The similarity between the spectator region in the RAES and the corresponding spectral features in AES may be explained by the argument that the spectating electron does not influence the electronic structure of the final states. Investigation of Tables II and IV shows that this argument is frequently valid, but it is in general an oversimplification. It holds for the lowest binding energy feature (signal 1) in the N1s AES, which is assigned to decay into the 1A′ (2a″−2) and the 1A″ (9a′−1 2a″−1) states (see Table II) and corresponds to the feature in the N 1s-110a′ excited RAES spectrum (signal 5), where it is assigned to the 2A′ (2a″−2 10a′) and the 2A″ (9a′−1 2a″−1 10a′) final states with vertical energies of 19.0 eV and 18.9 eV. A more detailed inspection shows that the AES contains also a very weak signal due to the 3A″ (9a′−1 2a″−1) state, for which a vertical energy (Evert) of 33.8 eV was calculated. The Auger transition to this state is very weak as the nitrogen atoms contributes mostly 2p AOs to the 9a′ and 2a″ MOs and as in KLL Auger decay to 2p−2 final states is parity forbidden. In the RAES final states, the spectator electron mixes the singlet and triplet configurations causing that several 9a′−1 2a″−1 10a′ configurations contribute to this spectrum and two further ones with vertical energies of 19.5 eV and 24.5 eV are found in Tables IV. Both of these states contain significant admixtures of other configurations. This example shows that RAES and AES final states and their appearance in the spectra show similarities, but the former can be affected by additional splitting due to the interaction of the two-hole configurations with the spectator electron. Actually, a more detailed analysis of the RAES and AES spectra in Fig. 11 shows that the former are generally more blurred than the latter. The carbon AES shows a pronounced minimum at 255 eV kinetic energy, for example, whereas the corresponding RAES feature shows only a slight dip in a broad band. Similar features are found in the N AES at a kinetic energy of about 368 eV and in the broad structure between 494 and 500 eV kinetic energy of the O AES.

As discussed above, the main difference between HNCO and CO2 is the reduced symmetry lifting the degeneracy of the π orbitals in CO2. Thus, a difference in the resonant Auger spectrum might be expected, depending on whether the core electron is excited to the LUMO 10a′ orbital, which has a nodal plane perpendicular to the molecular plane, or the LUMO+1 3a″ orbital with a nodal plane coinciding with the molecular plane. Resonant Auger spectra were hence recorded on top of the corresponding resonances as determined in the NEXAFS spectrum at 290.4, 401.2, and 535.3 for C1s, N1s, and O1s excitations, respectively. Apart from this change in photon energy, the experimental settings were identical to the ones for the respective first resonances. The obtained experimental spectra are depicted in Fig. 12 and a comparison with computed spectra is shown in the supplementary material.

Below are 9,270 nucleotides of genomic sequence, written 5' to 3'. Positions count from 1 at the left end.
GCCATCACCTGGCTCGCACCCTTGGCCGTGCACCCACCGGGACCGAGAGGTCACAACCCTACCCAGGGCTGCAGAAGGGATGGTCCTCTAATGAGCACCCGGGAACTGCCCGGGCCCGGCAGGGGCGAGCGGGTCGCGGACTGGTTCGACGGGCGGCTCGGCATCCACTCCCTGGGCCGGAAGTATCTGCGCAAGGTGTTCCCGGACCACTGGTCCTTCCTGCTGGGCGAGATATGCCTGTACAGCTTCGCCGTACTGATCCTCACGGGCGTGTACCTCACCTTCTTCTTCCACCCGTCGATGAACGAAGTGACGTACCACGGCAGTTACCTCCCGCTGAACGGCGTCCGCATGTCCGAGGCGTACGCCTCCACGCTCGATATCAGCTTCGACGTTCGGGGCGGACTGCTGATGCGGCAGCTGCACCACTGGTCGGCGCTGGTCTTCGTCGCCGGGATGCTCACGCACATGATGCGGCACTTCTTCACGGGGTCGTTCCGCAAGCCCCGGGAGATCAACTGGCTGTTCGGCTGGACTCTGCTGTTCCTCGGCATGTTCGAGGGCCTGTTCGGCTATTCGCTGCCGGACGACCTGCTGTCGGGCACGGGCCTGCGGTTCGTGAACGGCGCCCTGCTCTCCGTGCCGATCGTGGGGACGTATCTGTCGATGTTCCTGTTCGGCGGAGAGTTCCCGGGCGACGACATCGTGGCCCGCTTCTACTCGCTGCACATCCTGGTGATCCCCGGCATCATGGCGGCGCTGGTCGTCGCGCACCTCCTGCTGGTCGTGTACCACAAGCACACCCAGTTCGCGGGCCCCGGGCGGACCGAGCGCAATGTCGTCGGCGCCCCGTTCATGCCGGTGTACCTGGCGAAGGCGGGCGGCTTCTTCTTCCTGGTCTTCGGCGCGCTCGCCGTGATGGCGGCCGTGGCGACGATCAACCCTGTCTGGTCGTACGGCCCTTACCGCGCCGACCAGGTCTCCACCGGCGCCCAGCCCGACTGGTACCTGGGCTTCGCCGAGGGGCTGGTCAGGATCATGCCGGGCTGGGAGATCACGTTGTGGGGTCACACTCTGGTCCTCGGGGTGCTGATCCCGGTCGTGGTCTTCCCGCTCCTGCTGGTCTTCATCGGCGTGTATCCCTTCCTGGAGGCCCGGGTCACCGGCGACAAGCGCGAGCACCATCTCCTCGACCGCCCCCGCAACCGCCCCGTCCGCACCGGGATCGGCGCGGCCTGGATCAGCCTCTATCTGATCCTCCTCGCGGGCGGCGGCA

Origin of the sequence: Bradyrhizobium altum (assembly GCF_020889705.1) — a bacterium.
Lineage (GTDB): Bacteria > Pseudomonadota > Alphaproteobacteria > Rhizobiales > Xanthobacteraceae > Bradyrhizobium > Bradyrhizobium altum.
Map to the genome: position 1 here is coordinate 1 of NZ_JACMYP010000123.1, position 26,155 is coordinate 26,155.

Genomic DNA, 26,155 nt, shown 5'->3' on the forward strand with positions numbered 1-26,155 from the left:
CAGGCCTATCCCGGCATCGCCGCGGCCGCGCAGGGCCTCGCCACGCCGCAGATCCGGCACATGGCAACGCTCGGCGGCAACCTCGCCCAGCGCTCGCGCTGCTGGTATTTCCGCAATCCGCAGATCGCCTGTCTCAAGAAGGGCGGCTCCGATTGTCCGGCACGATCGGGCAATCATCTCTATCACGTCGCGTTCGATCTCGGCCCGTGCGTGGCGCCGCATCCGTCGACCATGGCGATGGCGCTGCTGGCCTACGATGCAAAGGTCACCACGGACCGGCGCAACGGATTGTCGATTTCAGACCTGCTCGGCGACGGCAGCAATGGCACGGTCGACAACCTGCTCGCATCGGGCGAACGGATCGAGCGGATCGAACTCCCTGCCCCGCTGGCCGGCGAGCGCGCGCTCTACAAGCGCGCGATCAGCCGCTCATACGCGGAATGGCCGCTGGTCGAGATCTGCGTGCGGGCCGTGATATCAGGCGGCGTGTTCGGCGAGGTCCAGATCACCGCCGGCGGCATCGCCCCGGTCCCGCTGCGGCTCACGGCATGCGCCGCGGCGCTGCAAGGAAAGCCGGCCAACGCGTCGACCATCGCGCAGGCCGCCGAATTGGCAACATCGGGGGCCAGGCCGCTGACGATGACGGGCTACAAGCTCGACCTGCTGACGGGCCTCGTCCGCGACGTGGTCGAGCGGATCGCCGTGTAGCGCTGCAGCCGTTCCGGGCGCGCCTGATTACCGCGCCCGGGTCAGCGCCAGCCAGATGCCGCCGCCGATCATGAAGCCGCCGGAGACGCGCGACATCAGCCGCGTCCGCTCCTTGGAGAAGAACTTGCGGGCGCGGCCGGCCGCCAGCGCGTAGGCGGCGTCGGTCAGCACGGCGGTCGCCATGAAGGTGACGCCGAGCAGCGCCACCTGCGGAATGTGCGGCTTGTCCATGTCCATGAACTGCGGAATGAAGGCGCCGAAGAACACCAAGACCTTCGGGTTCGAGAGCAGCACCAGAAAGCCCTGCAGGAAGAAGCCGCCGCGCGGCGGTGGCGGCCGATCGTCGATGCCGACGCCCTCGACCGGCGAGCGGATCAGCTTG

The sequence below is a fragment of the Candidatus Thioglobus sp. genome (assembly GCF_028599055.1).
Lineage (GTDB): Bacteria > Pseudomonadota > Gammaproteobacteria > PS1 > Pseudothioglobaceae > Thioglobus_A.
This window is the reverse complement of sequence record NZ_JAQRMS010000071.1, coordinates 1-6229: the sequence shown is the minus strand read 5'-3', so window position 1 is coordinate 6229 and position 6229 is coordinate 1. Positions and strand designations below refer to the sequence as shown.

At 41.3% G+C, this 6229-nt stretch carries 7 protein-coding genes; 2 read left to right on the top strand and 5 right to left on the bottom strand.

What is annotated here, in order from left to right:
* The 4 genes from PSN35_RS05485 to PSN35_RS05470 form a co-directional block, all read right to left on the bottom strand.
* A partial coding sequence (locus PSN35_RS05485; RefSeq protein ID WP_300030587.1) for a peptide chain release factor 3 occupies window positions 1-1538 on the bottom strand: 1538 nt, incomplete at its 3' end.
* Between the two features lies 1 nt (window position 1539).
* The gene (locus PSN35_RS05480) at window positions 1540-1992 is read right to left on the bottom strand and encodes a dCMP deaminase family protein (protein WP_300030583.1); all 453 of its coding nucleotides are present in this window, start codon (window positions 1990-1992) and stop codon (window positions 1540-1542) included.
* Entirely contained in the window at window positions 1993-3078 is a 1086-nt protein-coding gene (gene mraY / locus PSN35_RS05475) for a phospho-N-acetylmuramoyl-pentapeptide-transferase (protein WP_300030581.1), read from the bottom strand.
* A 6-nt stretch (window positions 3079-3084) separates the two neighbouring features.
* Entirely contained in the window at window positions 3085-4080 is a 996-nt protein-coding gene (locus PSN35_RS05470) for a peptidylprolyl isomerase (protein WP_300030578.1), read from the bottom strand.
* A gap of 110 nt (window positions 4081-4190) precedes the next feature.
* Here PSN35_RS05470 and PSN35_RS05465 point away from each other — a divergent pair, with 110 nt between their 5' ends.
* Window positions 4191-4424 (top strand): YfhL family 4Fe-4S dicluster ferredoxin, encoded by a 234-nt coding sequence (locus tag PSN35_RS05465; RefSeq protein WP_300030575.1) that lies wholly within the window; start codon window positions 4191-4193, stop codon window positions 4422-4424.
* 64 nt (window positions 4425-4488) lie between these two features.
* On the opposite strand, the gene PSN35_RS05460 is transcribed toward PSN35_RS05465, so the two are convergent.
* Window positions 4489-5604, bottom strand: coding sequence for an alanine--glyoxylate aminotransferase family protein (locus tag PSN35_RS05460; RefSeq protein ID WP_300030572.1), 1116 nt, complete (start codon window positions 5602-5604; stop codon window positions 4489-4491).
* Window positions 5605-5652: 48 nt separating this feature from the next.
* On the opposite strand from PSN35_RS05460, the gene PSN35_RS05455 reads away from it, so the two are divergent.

FIG. 12.

Resonant Auger spectra recorded at the peak of the carbon (a), nitrogen (b), and oxygen (c) 1s → 3a″ resonances at photon energies of 290.4, 401.2, and 535.5 eV, respectively. The corresponding 10a′ RAES spectra are shown in light colors for comparison.

FIG. 12.

Resonant Auger spectra recorded at the peak of the carbon (a), nitrogen (b), and oxygen (c) 1s → 3a″ resonances at photon energies of 290.4, 401.2, and 535.5 eV, respectively. The corresponding 10a′ RAES spectra are shown in light colors for comparison.

Close modal

The main spectral features are very similar for 1s → 10a′ and 1s → 3a″ excitations, which is unsurprising considering the small energy difference and very similar electronic densities around the N, C, and O atoms for the LUMO and LUMO+1 orbitals. However, if the geometries of the intermediate core-excited state and the final ionic states differ slightly for the two Auger decay pathways, a change in the width and intensity of the observed bands in the resonant Auger spectra is expected due to a different vibrational overlap. This is observed in the C1s RAES spectrum in the sharper band associated with the 8a′−1 and 1a″−1 final-state configurations at 15.9 eV binding energy, whose intensity normalized on the photon flux and gas sample pressure is also greater by a factor of about 1.5 compared with the core excitation into the 10a′ molecular orbital. Similar but less pronounced sharpening of the N1s and O1s resonant Auger spectra indicates that the geometries of the corresponding intermediate and final states are also more similar in the 3a″ case than in the 10a′ resonance, leading to Auger decay with fewer vibrational levels. While the shape of participator signals does not exhibit much change when going from the first to the second resonance, a significant band broadening is visible in particular in the N1s and O1s spectra above 20 eV, a region dominated by spectator decay. Furthermore, the NEXAFS spectra in Fig. 6 show a second peak near the N1s-3a″ resonance pointing to nearby Rydberg states. Such a Rydberg resonance may also exist in the featureless second peak of the O1s NEXAFS spectrum. Thus, the band broadening of the spectator features in the resonant Auger spectra in Figs. 12(b) and 12(c) is probably due to the excitation into Rydberg states which leads to additional unresolved features in the resonant Auger spectra.